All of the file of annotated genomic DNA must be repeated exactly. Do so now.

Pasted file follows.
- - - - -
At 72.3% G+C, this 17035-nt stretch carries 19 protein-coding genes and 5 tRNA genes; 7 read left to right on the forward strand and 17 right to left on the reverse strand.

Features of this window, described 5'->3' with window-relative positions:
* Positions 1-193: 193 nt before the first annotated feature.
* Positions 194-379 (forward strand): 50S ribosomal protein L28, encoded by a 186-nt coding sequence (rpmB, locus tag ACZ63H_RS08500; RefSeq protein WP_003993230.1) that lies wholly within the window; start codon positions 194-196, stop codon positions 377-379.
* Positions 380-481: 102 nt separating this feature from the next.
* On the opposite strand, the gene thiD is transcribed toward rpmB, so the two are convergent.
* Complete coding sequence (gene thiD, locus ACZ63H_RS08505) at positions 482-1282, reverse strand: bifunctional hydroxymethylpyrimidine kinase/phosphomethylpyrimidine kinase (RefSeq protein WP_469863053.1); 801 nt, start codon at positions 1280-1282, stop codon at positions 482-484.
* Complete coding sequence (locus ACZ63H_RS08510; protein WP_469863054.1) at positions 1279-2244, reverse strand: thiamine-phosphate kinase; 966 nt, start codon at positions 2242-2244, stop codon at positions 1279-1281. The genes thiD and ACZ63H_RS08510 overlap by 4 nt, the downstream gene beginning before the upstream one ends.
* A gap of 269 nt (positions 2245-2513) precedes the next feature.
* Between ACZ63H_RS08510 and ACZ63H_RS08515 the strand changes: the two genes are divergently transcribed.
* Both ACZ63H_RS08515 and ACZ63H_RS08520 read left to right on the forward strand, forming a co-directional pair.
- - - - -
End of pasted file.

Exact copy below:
At 72.3% G+C, this 17035-nt stretch carries 19 protein-coding genes and 5 tRNA genes; 7 read left to right on the forward strand and 17 right to left on the reverse strand.

Features of this window, described 5'->3' with window-relative positions:
* Positions 1-193: 193 nt before the first annotated feature.
* Positions 194-379 (forward strand): 50S ribosomal protein L28, encoded by a 186-nt coding sequence (rpmB, locus tag ACZ63H_RS08500; RefSeq protein WP_003993230.1) that lies wholly within the window; start codon positions 194-196, stop codon positions 377-379.
* Positions 380-481: 102 nt separating this feature from the next.
* On the opposite strand, the gene thiD is transcribed toward rpmB, so the two are convergent.
* Complete coding sequence (gene thiD, locus ACZ63H_RS08505) at positions 482-1282, reverse strand: bifunctional hydroxymethylpyrimidine kinase/phosphomethylpyrimidine kinase (RefSeq protein WP_469863053.1); 801 nt, start codon at positions 1280-1282, stop codon at positions 482-484.
* Complete coding sequence (locus ACZ63H_RS08510; protein WP_469863054.1) at positions 1279-2244, reverse strand: thiamine-phosphate kinase; 966 nt, start codon at positions 2242-2244, stop codon at positions 1279-1281. The genes thiD and ACZ63H_RS08510 overlap by 4 nt, the downstream gene beginning before the upstream one ends.
* A gap of 269 nt (positions 2245-2513) precedes the next feature.
* Between ACZ63H_RS08510 and ACZ63H_RS08515 the strand changes: the two genes are divergently transcribed.
* Both ACZ63H_RS08515 and ACZ63H_RS08520 read left to right on the forward strand, forming a co-directional pair.